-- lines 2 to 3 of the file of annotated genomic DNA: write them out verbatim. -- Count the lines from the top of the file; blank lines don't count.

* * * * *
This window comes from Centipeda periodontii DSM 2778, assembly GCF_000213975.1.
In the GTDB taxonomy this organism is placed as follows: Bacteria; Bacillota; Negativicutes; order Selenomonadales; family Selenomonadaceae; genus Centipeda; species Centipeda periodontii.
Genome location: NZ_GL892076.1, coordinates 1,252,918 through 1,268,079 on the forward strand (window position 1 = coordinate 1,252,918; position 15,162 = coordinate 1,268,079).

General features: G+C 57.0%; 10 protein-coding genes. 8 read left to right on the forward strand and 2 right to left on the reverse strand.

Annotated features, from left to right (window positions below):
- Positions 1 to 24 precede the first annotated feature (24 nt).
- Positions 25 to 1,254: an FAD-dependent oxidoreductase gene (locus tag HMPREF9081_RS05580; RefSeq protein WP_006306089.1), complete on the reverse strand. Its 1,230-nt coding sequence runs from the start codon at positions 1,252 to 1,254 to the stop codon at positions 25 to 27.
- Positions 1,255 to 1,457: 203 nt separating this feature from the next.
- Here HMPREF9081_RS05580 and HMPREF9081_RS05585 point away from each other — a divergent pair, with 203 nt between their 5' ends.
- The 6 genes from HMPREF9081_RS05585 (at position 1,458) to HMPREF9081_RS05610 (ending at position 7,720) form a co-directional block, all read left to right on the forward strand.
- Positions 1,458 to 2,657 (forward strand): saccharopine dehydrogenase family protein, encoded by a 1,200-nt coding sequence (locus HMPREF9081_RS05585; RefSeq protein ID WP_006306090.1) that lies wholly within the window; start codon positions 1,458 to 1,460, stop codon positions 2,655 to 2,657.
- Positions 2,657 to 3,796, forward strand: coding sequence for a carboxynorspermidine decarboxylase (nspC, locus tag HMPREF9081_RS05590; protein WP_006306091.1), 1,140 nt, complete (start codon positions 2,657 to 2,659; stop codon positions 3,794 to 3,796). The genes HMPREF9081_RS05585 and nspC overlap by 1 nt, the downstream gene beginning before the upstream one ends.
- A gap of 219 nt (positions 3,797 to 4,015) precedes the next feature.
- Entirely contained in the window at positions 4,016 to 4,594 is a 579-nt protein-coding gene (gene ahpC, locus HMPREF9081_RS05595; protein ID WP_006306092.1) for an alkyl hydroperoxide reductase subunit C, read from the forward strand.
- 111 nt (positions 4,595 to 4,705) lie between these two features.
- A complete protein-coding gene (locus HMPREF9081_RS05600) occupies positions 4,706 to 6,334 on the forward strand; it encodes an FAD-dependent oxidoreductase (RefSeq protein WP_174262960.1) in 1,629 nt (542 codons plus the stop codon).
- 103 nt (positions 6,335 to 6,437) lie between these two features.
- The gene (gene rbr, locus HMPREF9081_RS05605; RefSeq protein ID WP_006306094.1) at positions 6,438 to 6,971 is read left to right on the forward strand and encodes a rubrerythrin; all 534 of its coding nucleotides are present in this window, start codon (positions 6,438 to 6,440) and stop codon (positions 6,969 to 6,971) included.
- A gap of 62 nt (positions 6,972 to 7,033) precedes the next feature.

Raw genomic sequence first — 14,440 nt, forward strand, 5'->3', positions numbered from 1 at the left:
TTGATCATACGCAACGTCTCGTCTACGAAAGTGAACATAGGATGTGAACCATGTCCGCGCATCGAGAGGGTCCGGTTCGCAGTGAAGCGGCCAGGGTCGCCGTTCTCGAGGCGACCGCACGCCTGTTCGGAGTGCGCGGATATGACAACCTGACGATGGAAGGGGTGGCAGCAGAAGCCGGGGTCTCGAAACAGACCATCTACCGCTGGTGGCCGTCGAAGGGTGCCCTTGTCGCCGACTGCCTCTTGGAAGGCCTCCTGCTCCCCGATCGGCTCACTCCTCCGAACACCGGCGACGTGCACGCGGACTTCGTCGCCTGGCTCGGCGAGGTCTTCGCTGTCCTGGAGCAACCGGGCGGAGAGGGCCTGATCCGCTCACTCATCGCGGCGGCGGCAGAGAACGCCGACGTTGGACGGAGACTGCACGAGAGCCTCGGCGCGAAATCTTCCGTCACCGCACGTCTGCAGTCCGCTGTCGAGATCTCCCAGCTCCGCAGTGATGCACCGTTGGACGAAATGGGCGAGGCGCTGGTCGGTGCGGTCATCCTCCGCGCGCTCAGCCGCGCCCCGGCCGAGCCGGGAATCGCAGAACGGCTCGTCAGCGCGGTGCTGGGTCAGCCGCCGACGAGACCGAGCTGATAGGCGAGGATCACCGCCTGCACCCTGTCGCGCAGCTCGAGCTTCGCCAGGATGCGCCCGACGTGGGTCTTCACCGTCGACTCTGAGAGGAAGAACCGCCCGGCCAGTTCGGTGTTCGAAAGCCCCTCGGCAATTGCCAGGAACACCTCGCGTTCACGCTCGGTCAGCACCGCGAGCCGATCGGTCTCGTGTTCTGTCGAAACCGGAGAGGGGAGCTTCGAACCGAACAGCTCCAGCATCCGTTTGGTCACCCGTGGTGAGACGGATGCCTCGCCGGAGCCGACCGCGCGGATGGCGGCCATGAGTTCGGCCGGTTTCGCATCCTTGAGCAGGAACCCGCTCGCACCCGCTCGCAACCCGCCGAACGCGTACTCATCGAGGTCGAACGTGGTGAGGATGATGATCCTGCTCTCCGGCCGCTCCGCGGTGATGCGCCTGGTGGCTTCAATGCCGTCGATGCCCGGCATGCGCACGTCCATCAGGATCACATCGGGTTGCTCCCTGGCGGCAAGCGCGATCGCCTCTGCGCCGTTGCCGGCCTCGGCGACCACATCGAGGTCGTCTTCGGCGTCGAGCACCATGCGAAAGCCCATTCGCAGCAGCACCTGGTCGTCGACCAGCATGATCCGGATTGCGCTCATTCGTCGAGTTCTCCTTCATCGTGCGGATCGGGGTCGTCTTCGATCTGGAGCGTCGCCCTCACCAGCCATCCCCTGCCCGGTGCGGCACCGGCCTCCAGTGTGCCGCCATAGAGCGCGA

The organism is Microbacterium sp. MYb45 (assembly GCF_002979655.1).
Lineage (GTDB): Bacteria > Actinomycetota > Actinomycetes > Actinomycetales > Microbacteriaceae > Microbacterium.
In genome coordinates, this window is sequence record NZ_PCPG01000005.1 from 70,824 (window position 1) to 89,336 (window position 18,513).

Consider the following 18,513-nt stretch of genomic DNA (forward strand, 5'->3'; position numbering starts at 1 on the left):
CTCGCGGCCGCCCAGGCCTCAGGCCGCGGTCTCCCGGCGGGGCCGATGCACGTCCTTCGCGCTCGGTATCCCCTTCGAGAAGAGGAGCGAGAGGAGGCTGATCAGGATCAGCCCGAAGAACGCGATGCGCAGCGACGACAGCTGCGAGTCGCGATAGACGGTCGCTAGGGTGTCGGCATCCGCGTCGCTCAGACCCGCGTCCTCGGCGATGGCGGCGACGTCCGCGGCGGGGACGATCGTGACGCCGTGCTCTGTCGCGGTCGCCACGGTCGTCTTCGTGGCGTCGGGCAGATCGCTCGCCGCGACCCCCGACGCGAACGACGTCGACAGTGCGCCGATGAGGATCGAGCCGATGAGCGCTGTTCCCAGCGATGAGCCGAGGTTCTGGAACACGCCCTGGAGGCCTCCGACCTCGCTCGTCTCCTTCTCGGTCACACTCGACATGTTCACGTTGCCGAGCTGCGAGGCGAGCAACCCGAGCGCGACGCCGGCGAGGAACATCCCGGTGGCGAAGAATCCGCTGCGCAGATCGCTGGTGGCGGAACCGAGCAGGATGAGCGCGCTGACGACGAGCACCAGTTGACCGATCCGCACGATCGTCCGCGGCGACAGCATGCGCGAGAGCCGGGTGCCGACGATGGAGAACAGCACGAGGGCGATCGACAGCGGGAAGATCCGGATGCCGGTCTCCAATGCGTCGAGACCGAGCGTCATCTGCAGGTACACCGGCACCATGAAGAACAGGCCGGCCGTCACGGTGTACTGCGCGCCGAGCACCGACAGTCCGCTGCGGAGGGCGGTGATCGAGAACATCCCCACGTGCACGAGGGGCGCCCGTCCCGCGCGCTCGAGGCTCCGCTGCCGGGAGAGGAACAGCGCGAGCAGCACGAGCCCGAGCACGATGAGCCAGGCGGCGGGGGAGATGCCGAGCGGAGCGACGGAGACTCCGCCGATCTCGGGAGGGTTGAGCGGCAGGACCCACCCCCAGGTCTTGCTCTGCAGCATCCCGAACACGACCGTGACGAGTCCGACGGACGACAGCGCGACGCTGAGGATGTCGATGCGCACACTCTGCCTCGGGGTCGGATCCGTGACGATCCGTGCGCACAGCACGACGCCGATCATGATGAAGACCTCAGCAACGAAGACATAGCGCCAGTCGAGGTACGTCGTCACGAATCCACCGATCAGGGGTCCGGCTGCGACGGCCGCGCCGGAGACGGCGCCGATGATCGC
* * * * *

In the GTDB taxonomy this organism is placed as follows: Bacteria; Bacillota; Negativicutes; order Selenomonadales; family Selenomonadaceae; genus Centipeda; species Centipeda periodontii.
Genome location: NZ_GL892076.1, coordinates 1,252,918 through 1,268,079 on the forward strand (window position 1 = coordinate 1,252,918; position 15,162 = coordinate 1,268,079).